Next, with the camera shutter still held in its pre-focus position, I take my taped-together A4 sheets in my other hand (held around the top of the join of the sheets) and position them to eliminate the main reflection from the window. By using two sheets taped together I can easily control whether the sheets are flat or curved and I can do this by thumb-movement alone. Simple with a bit of practice.
One thing to check, though, is that the white of the "reflection shield" does not itself get reflected too strongly in the weight. If it does, I move the "shield" away until it loses its intensity in the glass dome - and this is so much easier with a hand-held setup like this. Why not use a dark "shield"? Ah, well, that often makes the final image look bad because of a dark patch in the dome that is not sufficiently removed by the flash! With white paper, the flash balances things out.
I take two shots minimum - one in close-focus mode (using the "little flower icon") and one in standard focus mode. I have found that at around 24 inches, sometimes the image does not focus precisely in one of those modes. And there's nothing worse than getting the images to the pc later only to find that the great-looking image in the LCD display was actually blurred around the edges! That can quite easily happen in weights that have a central image part that is physically higher than the outer parts (as in, for example, a central Butterfly surrounded by an outer-edge ring of millefiori, all set on a slightly domed internal ground).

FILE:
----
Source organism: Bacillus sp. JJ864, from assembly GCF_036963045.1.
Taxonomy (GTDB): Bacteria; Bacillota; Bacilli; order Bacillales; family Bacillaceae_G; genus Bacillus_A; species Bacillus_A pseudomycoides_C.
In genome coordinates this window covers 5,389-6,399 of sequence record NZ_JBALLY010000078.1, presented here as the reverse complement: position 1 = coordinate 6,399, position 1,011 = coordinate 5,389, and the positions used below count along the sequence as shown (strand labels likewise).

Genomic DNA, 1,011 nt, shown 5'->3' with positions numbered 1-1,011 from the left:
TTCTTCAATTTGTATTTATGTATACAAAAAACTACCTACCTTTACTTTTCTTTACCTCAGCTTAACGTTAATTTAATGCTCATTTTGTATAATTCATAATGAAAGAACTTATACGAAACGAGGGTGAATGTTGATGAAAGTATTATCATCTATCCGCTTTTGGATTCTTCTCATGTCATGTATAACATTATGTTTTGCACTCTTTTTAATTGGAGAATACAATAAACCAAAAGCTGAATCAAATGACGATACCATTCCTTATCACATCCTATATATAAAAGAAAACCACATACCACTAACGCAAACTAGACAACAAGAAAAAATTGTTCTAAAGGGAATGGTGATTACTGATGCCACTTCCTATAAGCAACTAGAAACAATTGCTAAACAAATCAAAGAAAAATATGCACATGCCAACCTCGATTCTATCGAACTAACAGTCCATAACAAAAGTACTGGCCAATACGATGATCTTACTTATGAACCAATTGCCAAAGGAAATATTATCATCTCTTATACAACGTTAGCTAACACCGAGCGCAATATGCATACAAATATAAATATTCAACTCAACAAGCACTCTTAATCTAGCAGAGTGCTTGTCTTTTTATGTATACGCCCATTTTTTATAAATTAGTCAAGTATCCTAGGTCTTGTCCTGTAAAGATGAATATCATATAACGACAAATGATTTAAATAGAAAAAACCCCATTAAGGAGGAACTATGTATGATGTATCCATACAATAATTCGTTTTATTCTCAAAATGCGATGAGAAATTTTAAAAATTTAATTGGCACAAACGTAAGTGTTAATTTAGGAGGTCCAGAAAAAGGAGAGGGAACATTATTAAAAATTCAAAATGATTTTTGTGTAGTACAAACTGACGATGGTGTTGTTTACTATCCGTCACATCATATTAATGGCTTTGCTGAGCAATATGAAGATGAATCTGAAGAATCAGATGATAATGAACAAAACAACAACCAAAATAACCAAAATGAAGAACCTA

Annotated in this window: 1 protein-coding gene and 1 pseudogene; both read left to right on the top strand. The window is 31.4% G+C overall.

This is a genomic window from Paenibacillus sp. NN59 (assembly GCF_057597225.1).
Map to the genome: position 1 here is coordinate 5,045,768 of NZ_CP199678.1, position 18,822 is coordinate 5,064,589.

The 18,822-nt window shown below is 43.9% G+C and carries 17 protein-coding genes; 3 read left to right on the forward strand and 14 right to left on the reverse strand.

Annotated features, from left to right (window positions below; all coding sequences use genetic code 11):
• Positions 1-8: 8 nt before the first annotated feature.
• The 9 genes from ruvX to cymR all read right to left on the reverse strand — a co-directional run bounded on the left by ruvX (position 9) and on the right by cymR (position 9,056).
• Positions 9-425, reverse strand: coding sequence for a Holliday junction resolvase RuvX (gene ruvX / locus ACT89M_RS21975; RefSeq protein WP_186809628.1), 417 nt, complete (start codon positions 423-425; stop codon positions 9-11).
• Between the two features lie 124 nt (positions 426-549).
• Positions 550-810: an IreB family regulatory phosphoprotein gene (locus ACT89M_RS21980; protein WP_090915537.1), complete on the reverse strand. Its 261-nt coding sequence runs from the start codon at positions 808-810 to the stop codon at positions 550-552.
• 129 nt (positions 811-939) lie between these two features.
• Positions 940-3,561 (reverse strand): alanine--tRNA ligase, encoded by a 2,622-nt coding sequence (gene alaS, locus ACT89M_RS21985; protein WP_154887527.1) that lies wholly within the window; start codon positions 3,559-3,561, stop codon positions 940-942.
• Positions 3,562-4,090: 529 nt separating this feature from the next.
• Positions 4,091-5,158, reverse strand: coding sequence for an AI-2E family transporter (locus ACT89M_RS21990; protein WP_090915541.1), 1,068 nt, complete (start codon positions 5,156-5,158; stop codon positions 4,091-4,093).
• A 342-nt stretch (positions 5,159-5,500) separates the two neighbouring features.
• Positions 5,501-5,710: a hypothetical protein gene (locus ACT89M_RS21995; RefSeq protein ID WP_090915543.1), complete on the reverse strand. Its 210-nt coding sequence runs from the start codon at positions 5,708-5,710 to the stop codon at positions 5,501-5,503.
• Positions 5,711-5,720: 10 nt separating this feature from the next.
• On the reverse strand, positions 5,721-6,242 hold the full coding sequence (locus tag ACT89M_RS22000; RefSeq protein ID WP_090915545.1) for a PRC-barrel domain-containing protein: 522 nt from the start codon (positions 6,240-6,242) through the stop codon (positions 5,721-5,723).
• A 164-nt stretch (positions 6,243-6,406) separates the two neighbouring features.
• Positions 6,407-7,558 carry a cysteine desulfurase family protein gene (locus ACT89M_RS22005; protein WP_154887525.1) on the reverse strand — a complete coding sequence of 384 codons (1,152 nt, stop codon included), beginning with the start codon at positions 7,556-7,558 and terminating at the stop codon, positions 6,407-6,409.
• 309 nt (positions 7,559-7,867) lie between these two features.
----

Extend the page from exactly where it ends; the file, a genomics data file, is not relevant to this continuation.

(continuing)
Yes, out-of-focus images may also be a result of not selecting the right focus control for the canera (where this is an option), and yes, it could be overcome by changing the camera-to-object distance. But in my experience it's the variable shapes and sizes of weights that is the main factor and by keeping to the 24 inch distance I get easier LCD viewing and I don't have to keep resetting the tripod and camera or zoom in or out too far .
Oh - one other thing about equipment. Tripod legs. I wish I had bought a tripod with BLACK legs. Nice shiny "chrome" legs look great ... but they always appear in a paperweight photo ... even though they weren't visible through the LCD screen. So, I simply wrap them up in black cloth and masking tape - it works a treat.
How about photo-editing? Is it needed after taking a zoomed-in shot with flash and with the camera producing a good-sized image at several megapixels? Yes, for most medium-priced digital cameras, I think it is.
In fact, if the image is used straight from the camera without size adjustment, then maybe no further tweaking is required. But I have found that as soon as a camera image is opened in an editing package, its quality seems to be "averaged out" to suit the software, not the eventual usage. So, for my images from the Coolpix 4500, taken in Normal mode, and then reduced in size to around 400 pixels max width / height, I find that manual sharpening is needed and also a touch of extra brightness and / or contrast on some images. But this is something that needs to be assessed according to each person's needs and preferences.
Above all, I find it's essential to have fun, and when it gets frustrating, which is quite often ... have a break.